Part Sun to Sun
3 - 7 Inches
Welcome through Fred's Garden Gate! Chenille Plant (Acalypha hispidia), also called Foxtails and Red-hot Cat's Tail, is actually a shrub in its native habitat — the Pacific islands. Grown as a houseplant for its unusual six-inch long red "tassels" of chenille-like flowers, the mature plant has leaves similar to Poinsettia. Fact is, they're related (both are in the family: Euphorbiaceae). They are easy plants to grow, especially when provided the right conditions.
Started in early spring, Acalyphas can easily top seven-feet by autumn and will be a large, bushy shrub. Yearly pruning will be necessary to maintain a more manageable three- to four-foot height.
Bright light is needed to develop their characteristic dark green leaves but they must not be subjected to direct sunlight, cold night time drafts or excessively-dry humidity. Such unkindnesses will cause leaf-scorch, wilting and dropping of foliage. A good indicator of the conditions it prefers is its origin - the warm, humid, tropical landscape of New Guinea. Therefore, the trick here, in addition to bright light, is warmth (consistently above 70 degrees Fahrenheit), high humidity, ample moisture and a rich, humusy soil. Feeding is required every 14 days with any good liquid houseplant fertilizer (Peters® 10-30-20 is one which I prefer).
In the Fall, when growth slows and flower tassels look tattered, decrease plant height to about half, and re-pot in fresh high-compost soil if necessary. Reduce watering and fertilizer and maintain a temperature of about 60-65 degrees (F).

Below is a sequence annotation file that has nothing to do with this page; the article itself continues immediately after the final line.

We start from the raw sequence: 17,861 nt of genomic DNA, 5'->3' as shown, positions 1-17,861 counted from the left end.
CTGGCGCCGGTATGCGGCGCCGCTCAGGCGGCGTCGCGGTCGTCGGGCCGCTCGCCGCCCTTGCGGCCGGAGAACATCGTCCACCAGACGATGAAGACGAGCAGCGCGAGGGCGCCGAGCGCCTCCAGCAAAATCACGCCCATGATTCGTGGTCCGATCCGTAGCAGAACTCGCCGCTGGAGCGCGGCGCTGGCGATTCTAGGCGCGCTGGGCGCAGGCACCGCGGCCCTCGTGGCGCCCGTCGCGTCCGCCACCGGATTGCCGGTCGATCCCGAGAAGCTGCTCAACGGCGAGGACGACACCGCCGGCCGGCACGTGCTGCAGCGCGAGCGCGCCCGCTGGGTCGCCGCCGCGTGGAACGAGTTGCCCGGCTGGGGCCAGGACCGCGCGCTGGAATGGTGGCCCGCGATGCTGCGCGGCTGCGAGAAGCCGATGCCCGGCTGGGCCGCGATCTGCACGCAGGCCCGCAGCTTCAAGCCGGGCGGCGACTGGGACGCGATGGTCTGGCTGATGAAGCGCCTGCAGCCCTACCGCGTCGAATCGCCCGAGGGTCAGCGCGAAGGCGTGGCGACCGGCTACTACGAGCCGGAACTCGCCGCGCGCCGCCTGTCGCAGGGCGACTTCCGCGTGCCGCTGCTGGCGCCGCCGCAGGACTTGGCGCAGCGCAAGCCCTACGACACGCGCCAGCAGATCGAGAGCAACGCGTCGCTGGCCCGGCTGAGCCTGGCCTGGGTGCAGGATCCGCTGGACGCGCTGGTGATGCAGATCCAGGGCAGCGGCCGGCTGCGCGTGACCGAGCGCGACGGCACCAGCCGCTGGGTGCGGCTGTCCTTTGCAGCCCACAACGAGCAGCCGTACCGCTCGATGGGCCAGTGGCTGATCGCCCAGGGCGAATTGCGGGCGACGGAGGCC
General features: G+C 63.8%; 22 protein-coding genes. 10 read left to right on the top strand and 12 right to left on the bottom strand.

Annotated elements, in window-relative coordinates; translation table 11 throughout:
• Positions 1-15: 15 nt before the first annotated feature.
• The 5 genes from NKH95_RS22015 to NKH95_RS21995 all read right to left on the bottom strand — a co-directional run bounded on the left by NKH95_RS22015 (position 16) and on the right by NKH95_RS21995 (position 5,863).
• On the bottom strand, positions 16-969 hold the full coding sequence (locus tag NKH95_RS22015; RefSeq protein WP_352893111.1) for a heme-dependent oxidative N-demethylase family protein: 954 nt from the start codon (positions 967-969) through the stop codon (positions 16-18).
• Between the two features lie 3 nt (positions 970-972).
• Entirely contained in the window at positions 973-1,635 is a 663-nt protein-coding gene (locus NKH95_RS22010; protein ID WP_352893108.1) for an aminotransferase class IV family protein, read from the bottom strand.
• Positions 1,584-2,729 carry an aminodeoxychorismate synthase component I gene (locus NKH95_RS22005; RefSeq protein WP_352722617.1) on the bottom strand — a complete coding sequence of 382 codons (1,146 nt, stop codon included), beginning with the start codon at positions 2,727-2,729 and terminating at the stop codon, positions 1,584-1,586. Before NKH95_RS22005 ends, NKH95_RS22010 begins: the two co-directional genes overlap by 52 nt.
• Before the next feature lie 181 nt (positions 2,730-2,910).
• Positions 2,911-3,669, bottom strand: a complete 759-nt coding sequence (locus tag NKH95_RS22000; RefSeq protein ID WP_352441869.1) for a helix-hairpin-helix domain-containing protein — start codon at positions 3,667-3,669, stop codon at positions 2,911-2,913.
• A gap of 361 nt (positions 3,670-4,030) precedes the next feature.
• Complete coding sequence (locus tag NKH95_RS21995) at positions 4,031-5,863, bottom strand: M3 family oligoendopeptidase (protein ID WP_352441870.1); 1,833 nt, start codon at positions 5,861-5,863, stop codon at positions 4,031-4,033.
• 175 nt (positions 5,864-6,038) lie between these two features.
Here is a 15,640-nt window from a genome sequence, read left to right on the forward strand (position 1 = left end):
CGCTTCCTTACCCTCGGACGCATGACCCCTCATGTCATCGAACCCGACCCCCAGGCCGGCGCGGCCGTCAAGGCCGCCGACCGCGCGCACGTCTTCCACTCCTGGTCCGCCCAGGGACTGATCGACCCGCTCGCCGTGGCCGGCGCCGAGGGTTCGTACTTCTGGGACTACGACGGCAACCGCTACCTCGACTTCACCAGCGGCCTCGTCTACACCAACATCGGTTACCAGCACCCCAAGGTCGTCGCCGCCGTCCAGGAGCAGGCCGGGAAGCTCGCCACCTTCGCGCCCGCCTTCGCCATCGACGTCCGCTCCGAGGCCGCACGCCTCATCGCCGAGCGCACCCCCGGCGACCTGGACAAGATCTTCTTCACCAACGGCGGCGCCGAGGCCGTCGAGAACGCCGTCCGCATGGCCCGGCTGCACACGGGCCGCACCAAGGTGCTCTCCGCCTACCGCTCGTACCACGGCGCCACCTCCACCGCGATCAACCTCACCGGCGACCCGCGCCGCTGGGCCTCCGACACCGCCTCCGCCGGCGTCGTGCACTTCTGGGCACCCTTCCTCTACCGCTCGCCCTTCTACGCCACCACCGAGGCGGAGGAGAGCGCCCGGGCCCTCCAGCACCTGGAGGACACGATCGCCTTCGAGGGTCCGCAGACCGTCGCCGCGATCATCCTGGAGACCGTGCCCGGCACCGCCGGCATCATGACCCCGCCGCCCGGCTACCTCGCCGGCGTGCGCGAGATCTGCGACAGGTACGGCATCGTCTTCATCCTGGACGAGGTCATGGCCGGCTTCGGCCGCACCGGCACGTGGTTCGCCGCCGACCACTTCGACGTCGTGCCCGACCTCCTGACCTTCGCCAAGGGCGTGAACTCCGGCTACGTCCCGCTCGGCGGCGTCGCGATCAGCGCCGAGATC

You can take cuttings during February, leaving a little "heel" on five- to six-inch current-season stems. They'll readily root in half-sand, half-peat if kept moist, humid and shaded. Pot up into individual clay (if you have them) containers, let them catch their breath for a few days then treat them like grown-ups.
Chenille plants have only one serious pest: two-spotted red spider mites. If you allow your plant to remain dryer than it would like or put it in bright, hot sun, mites will move in, multiply, and probably kill the plant. Daily misting is recommended. If you see signs of the little pests, go for the Safer's® insecticidal soap...fast!
One final tip: flower tassels will last quite a long time but it's a good idea to remove them at first sign of "going by." Dead-heading spent flowers will encourage formation of a continuous parade of soft, fuzzy tassels.
Chenille Plant requires lots of sunshine to fuel those flowers. This would be the plant you give the prime sun-shiny real estate to. The more light you can give this plant, the better, but it will also do okay in partial sun. If your plant isn’t flowering for you, the first thing I would check is how much sunlight it gets a day.
Try not to let this plant get too dry. It is always tricky to keep a plant moist without over-watering, but if you pay close attention while you are getting to know the needs of your new plant you will quickly learn how much water it would like. If you let this plant wilt, the flowers will suffer. Don’t ever let it get completely dry, or it will die.
Chenille Plant also appreciates plenty of fertilizer to keep it going. Fertilize at every watering while it is actively growing and while flowers are forming. If the plant slows down for the winter, cut back on the fertilizer. The further away you are from the equator, the less light your plant will get indoors in the winter. If you are like me, your best bet is to give your Chenille Plant a summer vacation outdoors to rejuvenate it.